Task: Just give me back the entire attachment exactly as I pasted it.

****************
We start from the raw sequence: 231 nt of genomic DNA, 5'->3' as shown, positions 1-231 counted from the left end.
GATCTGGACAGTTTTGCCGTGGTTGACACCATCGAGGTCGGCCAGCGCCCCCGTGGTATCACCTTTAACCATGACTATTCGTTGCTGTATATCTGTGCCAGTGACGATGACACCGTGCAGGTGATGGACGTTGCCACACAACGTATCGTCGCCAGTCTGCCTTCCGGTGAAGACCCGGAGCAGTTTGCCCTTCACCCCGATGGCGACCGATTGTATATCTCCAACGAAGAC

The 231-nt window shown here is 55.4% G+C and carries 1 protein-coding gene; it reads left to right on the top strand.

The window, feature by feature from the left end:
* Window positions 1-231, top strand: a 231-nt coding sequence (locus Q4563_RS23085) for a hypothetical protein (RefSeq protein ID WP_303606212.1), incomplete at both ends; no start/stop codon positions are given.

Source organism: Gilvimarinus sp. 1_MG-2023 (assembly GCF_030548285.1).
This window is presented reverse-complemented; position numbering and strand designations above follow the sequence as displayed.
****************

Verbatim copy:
We start from the raw sequence: 231 nt of genomic DNA, 5'->3' as shown, positions 1-231 counted from the left end.
GATCTGGACAGTTTTGCCGTGGTTGACACCATCGAGGTCGGCCAGCGCCCCCGTGGTATCACCTTTAACCATGACTATTCGTTGCTGTATATCTGTGCCAGTGACGATGACACCGTGCAGGTGATGGACGTTGCCACACAACGTATCGTCGCCAGTCTGCCTTCCGGTGAAGACCCGGAGCAGTTTGCCCTTCACCCCGATGGCGACCGATTGTATATCTCCAACGAAGAC

The 231-nt window shown here is 55.4% G+C and carries 1 protein-coding gene; it reads left to right on the top strand.

The window, feature by feature from the left end:
* Window positions 1-231, top strand: a 231-nt coding sequence (locus Q4563_RS23085) for a hypothetical protein (RefSeq protein ID WP_303606212.1), incomplete at both ends; no start/stop codon positions are given.

Source organism: Gilvimarinus sp. 1_MG-2023 (assembly GCF_030548285.1).
This window is presented reverse-complemented; position numbering and strand designations above follow the sequence as displayed.